Writing Tips – Part 5

Writing Tips by JT Scott

Author of the Sammy Rambles series about a boy and his dragon.

This is the final part of a short series of writing tips which offer tips and advice on how to create a story. Part 5 covers why things happen in your story, how you can create reasons for events and how to create situations which motivate your characters to say what they say and to do what they do.

Part 5 – Why does it happen?

Last month, we covered how to choose when things will happen in your story, whether it is set in the present day or built up in layers spanning centuries. Now we delve into the motivations of your characters and why it is important to create a backstory of events which influence your characters, their actions and their choices, in the present and the future.

As the author of your story, you have the power to create any number of obstacles for your characters to face. You can create situations for your characters to experience and endure. Your characters can use the skills you give them to attempt to free themselves of the situation or overcome the problem. Whether they succeed or not is up to you, depending on how you want your story to end.

In the Sammy Rambles books, one of Sammy’s problems is that he is being bullied at school. The bullies are hurting Sammy and stealing his lunch money. This is outside of Sammy’s control and it’s Sammy’s parents who make the decision to send Sammy to his new school.

Later in the book, Sammy intervenes when one of his classmates is picked on due to the colour of their hair. Having been bullied himself, Sammy has learned from his experience. He knows how awful it can be so when Sammy has the chance to stand up for his friends, he does.

These are examples of problems or situations you could create:

  • Is your character afraid of water? Maybe they nearly drowned when they were younger?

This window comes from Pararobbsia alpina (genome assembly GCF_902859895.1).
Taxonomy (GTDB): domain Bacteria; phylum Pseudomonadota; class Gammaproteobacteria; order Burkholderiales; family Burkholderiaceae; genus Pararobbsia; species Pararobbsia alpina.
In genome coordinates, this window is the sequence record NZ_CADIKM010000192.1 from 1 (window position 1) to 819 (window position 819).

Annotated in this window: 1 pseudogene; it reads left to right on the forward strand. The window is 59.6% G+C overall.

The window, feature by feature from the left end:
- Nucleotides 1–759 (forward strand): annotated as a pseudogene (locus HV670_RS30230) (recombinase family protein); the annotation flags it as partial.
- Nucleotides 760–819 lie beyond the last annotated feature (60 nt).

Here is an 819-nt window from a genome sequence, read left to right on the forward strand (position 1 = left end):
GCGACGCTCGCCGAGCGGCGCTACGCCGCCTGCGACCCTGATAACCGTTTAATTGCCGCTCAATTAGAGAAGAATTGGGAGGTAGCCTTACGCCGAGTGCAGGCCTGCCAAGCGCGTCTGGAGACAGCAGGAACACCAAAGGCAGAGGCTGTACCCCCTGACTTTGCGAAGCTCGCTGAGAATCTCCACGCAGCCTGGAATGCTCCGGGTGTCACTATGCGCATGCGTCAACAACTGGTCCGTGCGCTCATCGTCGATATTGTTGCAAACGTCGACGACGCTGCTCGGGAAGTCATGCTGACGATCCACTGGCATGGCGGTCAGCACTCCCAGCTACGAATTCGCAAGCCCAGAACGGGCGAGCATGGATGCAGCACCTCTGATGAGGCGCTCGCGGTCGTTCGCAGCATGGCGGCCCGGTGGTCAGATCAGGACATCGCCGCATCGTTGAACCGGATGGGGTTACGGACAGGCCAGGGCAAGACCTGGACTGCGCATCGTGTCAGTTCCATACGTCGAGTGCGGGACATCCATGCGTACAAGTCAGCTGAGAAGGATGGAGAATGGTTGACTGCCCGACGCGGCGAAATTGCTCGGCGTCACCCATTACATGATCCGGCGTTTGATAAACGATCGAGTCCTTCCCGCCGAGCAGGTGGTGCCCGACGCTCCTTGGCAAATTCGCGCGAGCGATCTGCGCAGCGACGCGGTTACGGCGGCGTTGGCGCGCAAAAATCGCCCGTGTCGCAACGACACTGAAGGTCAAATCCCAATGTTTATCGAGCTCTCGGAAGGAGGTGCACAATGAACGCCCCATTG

• Are they afraid of being in crowds, or being alone? What might have caused this?
  • Perhaps they have won money or inherited property. How do their friends and family react?
  • If they have an injury, how did this happen? What is the effect on their everyday life?
  • Do fireworks or loud noises bring back memories? What do they do when they hear them?
  • Have they moved to a new house? New school? New job? What are the consequences?

Through the experiences I have given Sammy in the books, he learns different skills to help himself and help others. When Sammy discovers he could lose everything, he chooses to fight the enemy and solve the problems I have given him. His motivation is simple. He doesn’t want to go back to his old school and the bullies.

Along his journey, Sammy realises there are bigger things at stake and people are relying on him to save the dragons. He could have given up, but it’s not in the personality I have given Sammy. In the Sammy Rambles books, Sammy grows stronger each time he faces the enemy.

In your story, you may find different characters react differently to different situations. To create depth to your story, ask yourself questions about how you might react in the situation you have created. Would you be brave? Would you run away? Or, like Sammy, would you confront the problem?

Thank you for reading the Sammy Rambles Writing Tips. Copies of the previous writing tips are available on JT Scott’s website – www.sammyrambles.com.